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ORIGINAL ARTICLE
Year : 2022  |  Volume : 10  |  Issue : 2  |  Page : 53-58

Assessment of morbidity profile of rural population residing in the field practice area of a Government Medical College


1 Department of Community Medicine, PGI YCMH Pimpri, Pune, Maharashtra, India
2 Department of Community Medicine, S.R.T.R. GMC Ambajogai, Maharashtra, India

Correspondence Address:
Bhagyashri S Bhure
Vishwa Residency Building D402, Sant Tukaram Nagar, Pimpri-Pune
India
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Source of Support: None, Conflict of Interest: None


DOI: 10.4103/DYPJ.DYPJ_44_22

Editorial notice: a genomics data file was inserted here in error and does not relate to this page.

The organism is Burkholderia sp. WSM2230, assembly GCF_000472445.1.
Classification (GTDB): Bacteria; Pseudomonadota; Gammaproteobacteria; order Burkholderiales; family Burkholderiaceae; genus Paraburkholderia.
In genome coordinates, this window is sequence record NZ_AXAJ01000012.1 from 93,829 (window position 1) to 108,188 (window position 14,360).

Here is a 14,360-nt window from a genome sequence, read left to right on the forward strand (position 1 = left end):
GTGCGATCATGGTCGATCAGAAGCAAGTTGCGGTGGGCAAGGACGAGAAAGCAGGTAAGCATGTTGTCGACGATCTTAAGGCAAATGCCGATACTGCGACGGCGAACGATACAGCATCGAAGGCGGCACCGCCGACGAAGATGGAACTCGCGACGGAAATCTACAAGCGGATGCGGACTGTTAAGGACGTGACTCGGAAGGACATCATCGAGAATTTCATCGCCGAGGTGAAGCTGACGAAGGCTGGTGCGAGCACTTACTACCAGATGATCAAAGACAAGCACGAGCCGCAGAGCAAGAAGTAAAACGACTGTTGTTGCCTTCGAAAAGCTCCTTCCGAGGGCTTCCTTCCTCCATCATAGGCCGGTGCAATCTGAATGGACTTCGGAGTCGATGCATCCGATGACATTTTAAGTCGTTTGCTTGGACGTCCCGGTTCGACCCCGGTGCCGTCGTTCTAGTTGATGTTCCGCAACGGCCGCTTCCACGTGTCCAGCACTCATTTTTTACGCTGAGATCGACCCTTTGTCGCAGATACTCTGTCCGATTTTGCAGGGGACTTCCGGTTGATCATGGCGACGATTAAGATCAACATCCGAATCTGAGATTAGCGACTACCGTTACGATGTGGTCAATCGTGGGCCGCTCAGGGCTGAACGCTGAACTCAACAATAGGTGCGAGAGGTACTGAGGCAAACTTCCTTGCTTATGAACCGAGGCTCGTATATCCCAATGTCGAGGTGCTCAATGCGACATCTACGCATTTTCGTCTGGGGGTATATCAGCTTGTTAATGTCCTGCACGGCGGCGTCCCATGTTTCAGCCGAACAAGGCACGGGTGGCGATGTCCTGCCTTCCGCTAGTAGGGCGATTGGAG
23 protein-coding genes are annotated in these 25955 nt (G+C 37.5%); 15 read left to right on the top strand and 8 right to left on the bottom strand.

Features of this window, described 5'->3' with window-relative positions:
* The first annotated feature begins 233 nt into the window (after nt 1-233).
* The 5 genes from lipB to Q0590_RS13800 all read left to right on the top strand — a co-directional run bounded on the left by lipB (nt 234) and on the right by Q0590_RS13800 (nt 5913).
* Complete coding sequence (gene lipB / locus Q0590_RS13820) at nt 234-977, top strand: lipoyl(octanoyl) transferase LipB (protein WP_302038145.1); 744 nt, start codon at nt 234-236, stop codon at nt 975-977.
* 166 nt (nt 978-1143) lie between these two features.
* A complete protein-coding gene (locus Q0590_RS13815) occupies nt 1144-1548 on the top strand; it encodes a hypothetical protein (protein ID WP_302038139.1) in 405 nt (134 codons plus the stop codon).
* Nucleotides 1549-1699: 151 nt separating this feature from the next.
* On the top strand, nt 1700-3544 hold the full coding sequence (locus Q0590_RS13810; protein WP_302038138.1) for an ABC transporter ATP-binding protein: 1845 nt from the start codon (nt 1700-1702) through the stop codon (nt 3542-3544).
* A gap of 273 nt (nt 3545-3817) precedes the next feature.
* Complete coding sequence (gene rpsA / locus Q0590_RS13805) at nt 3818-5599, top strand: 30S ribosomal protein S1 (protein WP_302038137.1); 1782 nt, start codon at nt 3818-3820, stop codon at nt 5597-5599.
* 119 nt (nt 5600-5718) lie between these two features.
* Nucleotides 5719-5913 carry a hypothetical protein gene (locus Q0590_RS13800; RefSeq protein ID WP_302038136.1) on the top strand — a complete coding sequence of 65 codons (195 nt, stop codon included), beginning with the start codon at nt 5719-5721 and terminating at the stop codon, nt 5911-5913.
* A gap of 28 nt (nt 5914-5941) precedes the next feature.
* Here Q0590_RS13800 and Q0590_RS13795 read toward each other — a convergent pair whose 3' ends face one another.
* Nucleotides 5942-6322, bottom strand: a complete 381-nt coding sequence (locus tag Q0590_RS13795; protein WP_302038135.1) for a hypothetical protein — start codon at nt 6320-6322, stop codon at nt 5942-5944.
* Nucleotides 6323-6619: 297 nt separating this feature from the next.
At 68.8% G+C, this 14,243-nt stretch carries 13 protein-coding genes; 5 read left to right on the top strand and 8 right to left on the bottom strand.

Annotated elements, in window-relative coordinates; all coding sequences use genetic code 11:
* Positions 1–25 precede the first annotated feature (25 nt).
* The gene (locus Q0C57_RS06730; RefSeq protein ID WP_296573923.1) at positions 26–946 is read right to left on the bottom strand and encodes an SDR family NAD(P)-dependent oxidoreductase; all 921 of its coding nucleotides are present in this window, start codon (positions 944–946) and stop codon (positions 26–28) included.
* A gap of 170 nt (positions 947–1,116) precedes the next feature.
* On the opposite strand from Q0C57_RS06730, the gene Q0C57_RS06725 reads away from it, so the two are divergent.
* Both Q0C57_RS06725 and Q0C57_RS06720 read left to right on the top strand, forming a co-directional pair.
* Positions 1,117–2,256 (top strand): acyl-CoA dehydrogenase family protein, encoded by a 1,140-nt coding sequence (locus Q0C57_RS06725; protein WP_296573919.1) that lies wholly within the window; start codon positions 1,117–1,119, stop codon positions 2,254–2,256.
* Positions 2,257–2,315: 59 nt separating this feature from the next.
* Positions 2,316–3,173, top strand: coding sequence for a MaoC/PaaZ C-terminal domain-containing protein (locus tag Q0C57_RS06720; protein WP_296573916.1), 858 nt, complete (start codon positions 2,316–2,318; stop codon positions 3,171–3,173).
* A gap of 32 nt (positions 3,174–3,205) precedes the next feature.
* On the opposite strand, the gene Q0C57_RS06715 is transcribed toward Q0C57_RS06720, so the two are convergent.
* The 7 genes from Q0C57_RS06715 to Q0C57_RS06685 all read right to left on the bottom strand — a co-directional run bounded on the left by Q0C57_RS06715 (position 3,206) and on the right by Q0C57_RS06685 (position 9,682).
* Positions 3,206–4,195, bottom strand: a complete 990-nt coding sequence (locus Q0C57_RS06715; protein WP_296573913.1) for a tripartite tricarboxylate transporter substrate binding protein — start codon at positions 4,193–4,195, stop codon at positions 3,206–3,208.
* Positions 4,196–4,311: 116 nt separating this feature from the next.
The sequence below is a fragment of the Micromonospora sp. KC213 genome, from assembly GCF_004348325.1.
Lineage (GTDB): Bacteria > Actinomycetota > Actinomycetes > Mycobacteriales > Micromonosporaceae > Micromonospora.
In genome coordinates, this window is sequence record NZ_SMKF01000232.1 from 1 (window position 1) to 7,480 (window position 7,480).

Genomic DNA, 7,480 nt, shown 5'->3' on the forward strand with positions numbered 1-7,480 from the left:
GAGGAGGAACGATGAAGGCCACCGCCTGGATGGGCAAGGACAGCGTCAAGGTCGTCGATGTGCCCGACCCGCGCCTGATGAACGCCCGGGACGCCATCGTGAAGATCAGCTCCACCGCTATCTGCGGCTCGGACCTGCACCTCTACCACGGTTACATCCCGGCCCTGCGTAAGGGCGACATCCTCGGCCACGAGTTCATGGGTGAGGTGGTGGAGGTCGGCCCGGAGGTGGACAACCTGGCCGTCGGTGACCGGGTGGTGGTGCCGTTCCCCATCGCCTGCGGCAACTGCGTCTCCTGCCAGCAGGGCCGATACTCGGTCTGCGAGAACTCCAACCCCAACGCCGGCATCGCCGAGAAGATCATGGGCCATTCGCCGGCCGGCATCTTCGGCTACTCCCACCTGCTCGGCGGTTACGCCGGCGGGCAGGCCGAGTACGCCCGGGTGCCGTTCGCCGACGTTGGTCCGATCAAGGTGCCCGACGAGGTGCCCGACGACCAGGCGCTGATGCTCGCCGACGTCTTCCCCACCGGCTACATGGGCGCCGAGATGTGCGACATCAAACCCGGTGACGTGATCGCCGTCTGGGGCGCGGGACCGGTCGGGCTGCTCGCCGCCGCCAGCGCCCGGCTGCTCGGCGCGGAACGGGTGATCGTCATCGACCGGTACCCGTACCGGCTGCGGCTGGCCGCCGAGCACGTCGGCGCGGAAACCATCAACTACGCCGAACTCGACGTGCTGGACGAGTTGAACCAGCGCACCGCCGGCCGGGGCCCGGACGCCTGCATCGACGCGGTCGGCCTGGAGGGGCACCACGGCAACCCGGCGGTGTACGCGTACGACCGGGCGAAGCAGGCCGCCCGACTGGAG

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Background: Morbidity can be defined as any deviation from the state of normal physical and mental well-being. The health of an individual does have a direct relationship with human resources, development and economic development of a nation. The existing hospital based, disease – oriented health care model has provided health benefits mainly to the urban elite, approximately 80% of health facilities are concentrated in urban areas. The rural areas where nearly 69% of the population live, do not enjoy the benefits of the modern curative and preventive health services. Therefore the present study was undertaken with the objective to assess the health needs of the rural population in terms of morbidity. Materials and Methods: The Cross-sectional study was conducted in a village which comes under field practice area of the Department of Community Medicine. The village was selected by using lottery method out of all the villages which comes under the field practice area. All villagers in the village constituted the study population. 2270 Study population (420 families) were involved in the study. A house to house survey was done using interview technique as a tool for data collection. Predesigned questionnaire was used to record the necessary information. Data regarding socio demographic factors and any disease condition among family members was collected. Results and Conclusions: Present study comprises of 2270 study participants in all age groups. The most common morbidities more than 1% population affected (> 22 cases) were Anaemia 517(22.77%), Acute respiratory infection 260(11.45%), Diabetes and Hypertension 255(11.23%), Diarrhoea 93(4.09%), Refractory error and cataract 46(2.02%), Arthritis 44(1.93%) and Dental caries 34(1.49%). There is dual burden of communicable as well noncommunicable diseases in our study population.


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